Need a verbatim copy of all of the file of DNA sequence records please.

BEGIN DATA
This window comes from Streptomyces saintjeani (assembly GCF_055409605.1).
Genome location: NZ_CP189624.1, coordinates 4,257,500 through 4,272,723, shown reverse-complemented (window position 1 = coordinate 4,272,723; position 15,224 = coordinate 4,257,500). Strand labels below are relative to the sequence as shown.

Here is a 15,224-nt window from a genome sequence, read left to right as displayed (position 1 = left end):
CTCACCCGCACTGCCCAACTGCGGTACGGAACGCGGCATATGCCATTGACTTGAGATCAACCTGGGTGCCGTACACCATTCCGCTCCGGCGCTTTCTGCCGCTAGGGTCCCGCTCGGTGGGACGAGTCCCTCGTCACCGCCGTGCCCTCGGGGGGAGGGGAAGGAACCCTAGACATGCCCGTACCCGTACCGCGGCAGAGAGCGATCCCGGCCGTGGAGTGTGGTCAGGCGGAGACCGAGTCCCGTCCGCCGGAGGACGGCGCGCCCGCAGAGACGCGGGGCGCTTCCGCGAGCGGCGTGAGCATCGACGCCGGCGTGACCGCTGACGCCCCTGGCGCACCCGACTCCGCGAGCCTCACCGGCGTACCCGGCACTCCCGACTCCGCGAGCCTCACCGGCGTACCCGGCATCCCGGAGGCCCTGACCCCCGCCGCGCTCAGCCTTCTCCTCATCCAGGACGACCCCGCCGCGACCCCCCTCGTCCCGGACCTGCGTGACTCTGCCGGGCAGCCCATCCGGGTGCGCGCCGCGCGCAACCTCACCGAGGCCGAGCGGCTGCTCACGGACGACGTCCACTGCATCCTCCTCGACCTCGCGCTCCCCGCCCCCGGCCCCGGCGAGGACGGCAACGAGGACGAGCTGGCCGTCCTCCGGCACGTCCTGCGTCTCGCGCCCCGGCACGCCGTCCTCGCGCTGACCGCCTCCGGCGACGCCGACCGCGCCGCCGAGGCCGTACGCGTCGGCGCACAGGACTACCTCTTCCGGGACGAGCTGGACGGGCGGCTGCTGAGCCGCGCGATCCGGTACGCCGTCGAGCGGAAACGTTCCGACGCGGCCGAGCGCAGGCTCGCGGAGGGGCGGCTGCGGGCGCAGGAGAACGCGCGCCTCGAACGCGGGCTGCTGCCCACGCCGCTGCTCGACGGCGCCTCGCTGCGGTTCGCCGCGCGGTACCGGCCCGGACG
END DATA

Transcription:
This window comes from Streptomyces saintjeani (assembly GCF_055409605.1).
Genome location: NZ_CP189624.1, coordinates 4,257,500 through 4,272,723, shown reverse-complemented (window position 1 = coordinate 4,272,723; position 15,224 = coordinate 4,257,500). Strand labels below are relative to the sequence as shown.

Here is a 15,224-nt window from a genome sequence, read left to right as displayed (position 1 = left end):
CTCACCCGCACTGCCCAACTGCGGTACGGAACGCGGCATATGCCATTGACTTGAGATCAACCTGGGTGCCGTACACCATTCCGCTCCGGCGCTTTCTGCCGCTAGGGTCCCGCTCGGTGGGACGAGTCCCTCGTCACCGCCGTGCCCTCGGGGGGAGGGGAAGGAACCCTAGACATGCCCGTACCCGTACCGCGGCAGAGAGCGATCCCGGCCGTGGAGTGTGGTCAGGCGGAGACCGAGTCCCGTCCGCCGGAGGACGGCGCGCCCGCAGAGACGCGGGGCGCTTCCGCGAGCGGCGTGAGCATCGACGCCGGCGTGACCGCTGACGCCCCTGGCGCACCCGACTCCGCGAGCCTCACCGGCGTACCCGGCACTCCCGACTCCGCGAGCCTCACCGGCGTACCCGGCATCCCGGAGGCCCTGACCCCCGCCGCGCTCAGCCTTCTCCTCATCCAGGACGACCCCGCCGCGACCCCCCTCGTCCCGGACCTGCGTGACTCTGCCGGGCAGCCCATCCGGGTGCGCGCCGCGCGCAACCTCACCGAGGCCGAGCGGCTGCTCACGGACGACGTCCACTGCATCCTCCTCGACCTCGCGCTCCCCGCCCCCGGCCCCGGCGAGGACGGCAACGAGGACGAGCTGGCCGTCCTCCGGCACGTCCTGCGTCTCGCGCCCCGGCACGCCGTCCTCGCGCTGACCGCCTCCGGCGACGCCGACCGCGCCGCCGAGGCCGTACGCGTCGGCGCACAGGACTACCTCTTCCGGGACGAGCTGGACGGGCGGCTGCTGAGCCGCGCGATCCGGTACGCCGTCGAGCGGAAACGTTCCGACGCGGCCGAGCGCAGGCTCGCGGAGGGGCGGCTGCGGGCGCAGGAGAACGCGCGCCTCGAACGCGGGCTGCTGCCCACGCCGCTGCTCGACGGCGCCTCGCTGCGGTTCGCCGCGCGGTACCGGCCCGGACG